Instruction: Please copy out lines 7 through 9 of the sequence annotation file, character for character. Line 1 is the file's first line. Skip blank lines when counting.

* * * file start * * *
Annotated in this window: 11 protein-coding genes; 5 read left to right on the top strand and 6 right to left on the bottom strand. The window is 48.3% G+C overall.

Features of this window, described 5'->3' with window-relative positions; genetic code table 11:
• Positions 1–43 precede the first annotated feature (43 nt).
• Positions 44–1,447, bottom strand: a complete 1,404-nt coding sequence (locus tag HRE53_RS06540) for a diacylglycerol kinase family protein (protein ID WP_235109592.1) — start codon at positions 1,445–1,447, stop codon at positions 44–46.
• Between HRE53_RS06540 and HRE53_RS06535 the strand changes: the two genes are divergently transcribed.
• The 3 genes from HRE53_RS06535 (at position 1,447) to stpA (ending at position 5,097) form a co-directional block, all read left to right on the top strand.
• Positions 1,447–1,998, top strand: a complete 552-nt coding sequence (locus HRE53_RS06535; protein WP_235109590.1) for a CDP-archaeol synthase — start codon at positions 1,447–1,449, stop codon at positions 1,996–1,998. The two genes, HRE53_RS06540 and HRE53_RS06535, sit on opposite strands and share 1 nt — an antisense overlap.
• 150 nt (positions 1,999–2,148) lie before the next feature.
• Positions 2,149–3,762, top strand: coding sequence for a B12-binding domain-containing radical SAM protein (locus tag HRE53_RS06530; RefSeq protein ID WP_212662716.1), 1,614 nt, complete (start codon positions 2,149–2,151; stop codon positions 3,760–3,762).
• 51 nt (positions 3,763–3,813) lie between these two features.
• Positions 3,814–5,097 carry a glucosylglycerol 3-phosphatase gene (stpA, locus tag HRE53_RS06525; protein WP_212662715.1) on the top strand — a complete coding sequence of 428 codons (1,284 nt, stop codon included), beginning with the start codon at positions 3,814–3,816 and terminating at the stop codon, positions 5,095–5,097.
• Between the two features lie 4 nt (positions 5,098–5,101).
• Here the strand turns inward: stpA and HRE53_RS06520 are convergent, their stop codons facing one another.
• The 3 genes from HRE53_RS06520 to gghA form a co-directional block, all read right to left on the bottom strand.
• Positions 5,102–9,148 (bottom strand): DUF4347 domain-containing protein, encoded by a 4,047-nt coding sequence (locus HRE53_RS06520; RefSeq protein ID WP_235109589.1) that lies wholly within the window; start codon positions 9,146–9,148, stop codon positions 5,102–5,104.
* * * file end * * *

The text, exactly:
• Positions 1,447–1,998, top strand: a complete 552-nt coding sequence (locus HRE53_RS06535; protein WP_235109590.1) for a CDP-archaeol synthase — start codon at positions 1,447–1,449, stop codon at positions 1,996–1,998. The two genes, HRE53_RS06540 and HRE53_RS06535, sit on opposite strands and share 1 nt — an antisense overlap.
• 150 nt (positions 1,999–2,148) lie before the next feature.
• Positions 2,149–3,762, top strand: coding sequence for a B12-binding domain-containing radical SAM protein (locus tag HRE53_RS06530; RefSeq protein ID WP_212662716.1), 1,614 nt, complete (start codon positions 2,149–2,151; stop codon positions 3,760–3,762).